Two spaces are not homeomorphic

1. Jun 3, 2010

beetle2

Prove that no continuous surjective function $f : ]0; 1] \rightarrow R$can be injective.

My questions is can I use a proof by contradiction and assume that there is a injection

Then I can use the fact that if there was an injection ie theres a bijective function then the two spaces would be homeomorphic to each other.

And then show the the two spaces are not homeomorphic so impossible?

2. Jun 3, 2010

Dickfore

Re: Homeomorphism

If there's a bijection, they would be isomorphic as far as I can tell. I think that it has something to do with the continuity and that the segment is closed.

3. Jun 3, 2010

quasar987

Re: Homeomorphism

Of course.

4. Jun 3, 2010

lavinia

Re: Homeomorphism

the inverse image of the positive integers has a limit point

5. Jun 3, 2010

beetle2

Re: Homeomorphism

Then I will try and show that both spaces are homeomorhic.

6. Jun 3, 2010

Dickfore

Re: Homeomorphism

Suppose that f is continuous and injective. Maybe it's easiest to prove that it cannot be a surjection, i.e. there is at least one real number which is not the image of any point on the segment [0, 1].

7. Jun 3, 2010

beetle2

Re: Homeomorphism

But the segment is (0.1]

8. Jun 3, 2010

Dickfore

Re: Homeomorphism

You only need one boundary point contained in the finite region, so i think you can still do it.

9. Jun 3, 2010

beetle2

Re: Homeomorphism

So If I assume that f is continuous and injective:

take
$a \in X a = 1$such that $f(a) \in Y$
And as $f$is continuous and injective I can find for any $\epsilon > 0$
a real element $y \in Y$ such that the inverse $f^{-1}(y+ \epsilon) - f^{-1}(y) + f^{-1}(y) - f^{-1}(y-\epsilon)$ is in $X$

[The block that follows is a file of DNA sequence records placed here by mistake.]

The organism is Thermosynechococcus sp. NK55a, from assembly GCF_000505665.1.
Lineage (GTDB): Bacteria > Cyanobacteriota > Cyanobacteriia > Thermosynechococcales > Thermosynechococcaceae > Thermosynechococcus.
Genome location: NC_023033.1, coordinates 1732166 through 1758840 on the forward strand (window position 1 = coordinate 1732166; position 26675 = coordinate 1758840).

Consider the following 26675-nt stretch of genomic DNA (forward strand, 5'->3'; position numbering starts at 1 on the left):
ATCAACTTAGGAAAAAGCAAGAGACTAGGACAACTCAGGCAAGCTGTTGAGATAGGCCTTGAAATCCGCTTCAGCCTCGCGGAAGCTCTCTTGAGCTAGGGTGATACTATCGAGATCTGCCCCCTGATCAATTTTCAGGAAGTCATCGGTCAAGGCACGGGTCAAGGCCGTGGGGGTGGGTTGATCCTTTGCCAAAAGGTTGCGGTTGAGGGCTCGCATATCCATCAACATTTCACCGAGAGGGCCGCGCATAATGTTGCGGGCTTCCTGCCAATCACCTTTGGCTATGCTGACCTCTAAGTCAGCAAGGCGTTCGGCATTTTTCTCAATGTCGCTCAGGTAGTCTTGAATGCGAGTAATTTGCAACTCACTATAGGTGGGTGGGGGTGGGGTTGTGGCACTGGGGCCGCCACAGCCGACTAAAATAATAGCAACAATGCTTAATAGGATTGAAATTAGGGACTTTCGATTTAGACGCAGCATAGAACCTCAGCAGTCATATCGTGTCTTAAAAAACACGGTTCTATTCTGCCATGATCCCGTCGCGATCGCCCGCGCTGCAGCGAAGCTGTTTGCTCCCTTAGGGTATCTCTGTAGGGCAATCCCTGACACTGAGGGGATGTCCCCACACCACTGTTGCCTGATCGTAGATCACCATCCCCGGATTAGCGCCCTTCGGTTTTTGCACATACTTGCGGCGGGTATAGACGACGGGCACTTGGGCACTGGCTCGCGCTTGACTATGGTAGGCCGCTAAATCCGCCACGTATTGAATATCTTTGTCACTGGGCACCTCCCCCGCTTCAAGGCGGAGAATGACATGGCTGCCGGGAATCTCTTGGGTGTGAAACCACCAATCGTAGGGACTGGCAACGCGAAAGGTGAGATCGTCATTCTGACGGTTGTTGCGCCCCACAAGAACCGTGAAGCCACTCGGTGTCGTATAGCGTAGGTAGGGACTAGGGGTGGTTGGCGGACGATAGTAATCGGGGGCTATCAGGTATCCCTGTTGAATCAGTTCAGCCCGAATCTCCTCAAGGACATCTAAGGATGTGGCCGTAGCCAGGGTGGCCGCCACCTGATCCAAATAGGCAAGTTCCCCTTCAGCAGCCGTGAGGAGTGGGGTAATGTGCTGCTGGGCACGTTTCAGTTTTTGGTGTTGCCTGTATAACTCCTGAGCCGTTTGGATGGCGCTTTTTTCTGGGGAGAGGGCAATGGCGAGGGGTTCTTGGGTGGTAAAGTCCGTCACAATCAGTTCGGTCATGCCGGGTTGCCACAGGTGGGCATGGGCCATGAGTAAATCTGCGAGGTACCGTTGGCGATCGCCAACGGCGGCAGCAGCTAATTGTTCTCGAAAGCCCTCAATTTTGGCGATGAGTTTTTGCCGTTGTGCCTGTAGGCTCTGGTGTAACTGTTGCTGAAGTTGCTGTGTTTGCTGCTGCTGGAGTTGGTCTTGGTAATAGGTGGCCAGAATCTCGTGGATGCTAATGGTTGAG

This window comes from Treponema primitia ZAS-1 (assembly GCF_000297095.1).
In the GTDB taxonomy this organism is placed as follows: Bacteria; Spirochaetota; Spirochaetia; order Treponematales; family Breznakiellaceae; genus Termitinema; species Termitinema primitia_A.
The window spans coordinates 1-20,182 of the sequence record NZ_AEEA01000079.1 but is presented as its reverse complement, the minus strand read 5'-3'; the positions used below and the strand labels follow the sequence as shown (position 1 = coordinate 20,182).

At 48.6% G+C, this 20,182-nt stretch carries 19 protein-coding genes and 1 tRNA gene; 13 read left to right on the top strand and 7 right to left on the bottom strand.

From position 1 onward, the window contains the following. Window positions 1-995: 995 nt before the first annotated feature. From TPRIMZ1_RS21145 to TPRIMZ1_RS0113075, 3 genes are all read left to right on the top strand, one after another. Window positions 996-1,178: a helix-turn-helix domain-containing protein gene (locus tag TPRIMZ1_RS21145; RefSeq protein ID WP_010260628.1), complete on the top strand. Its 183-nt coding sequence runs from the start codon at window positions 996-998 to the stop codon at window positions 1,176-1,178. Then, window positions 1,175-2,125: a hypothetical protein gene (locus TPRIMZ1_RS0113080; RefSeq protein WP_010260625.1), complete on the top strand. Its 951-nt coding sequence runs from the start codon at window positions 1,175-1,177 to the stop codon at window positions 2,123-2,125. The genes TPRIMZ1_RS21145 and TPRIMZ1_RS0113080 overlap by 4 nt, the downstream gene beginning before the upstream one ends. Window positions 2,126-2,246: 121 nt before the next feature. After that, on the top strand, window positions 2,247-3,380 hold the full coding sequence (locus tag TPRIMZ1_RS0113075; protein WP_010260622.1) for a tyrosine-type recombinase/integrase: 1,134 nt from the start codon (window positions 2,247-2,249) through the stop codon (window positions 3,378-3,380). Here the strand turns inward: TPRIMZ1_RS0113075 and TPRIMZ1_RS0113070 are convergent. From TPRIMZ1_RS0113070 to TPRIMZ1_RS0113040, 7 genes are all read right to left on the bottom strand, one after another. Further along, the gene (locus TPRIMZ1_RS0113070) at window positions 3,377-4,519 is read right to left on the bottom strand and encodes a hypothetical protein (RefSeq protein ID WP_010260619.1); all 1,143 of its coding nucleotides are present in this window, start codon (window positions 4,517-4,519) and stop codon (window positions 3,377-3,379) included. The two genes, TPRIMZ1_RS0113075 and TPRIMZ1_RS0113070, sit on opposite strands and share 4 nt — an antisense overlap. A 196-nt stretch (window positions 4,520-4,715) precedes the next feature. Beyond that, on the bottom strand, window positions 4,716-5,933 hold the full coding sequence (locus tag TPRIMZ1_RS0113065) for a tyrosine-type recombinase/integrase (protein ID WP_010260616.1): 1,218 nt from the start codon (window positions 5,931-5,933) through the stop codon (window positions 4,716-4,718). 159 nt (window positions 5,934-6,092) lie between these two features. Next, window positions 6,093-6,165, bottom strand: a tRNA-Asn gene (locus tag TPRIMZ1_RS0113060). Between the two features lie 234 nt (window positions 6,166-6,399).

How ever since $f^{-1}f(a)$ is a boundary point this is impossible

showing there is at leat one real number which is not the image of any point on the segment (0, 1].

10. Jun 4, 2010

quasar987

Re: Homeomorphism

I'm sorry, I read your post a little too fast. Your second sentence contains a false statement: the existence of a continuous bijective function does not imply the existence of a homeomorphism.

To solve this problem, try supposing that there is a continuous injective and surjective function f:]0,1]-->R. Then f([½,1])=[a,b] for some real numbers a and b. Suppose that f(1)=b (the case f(1)=a is similar). Show that no x>b is hit by f. In other words, $f^{-1}(]b,\infty[)=\emptyset$ and thus f is not surjective: a contradiction.

11. Jun 4, 2010

boneill3

Re: Homeomorphism

I appreciate all your help guys.

12. Jun 5, 2010

Jamma

Re: Homeomorphism

Your map can't exist in the first place; the image of a compact subset under a continuous map is compact, and the reals are not compact.

Other than that, I suppose you could also say that if your map was injective, then since bijective maps from compact spaces to Hausdorff spaces are homeomorphisms, then you would have a contradiction since [0,1] is not homeomorphic to the reals, since for example [0,1] is compact; although this is the point I made in the first paragraph.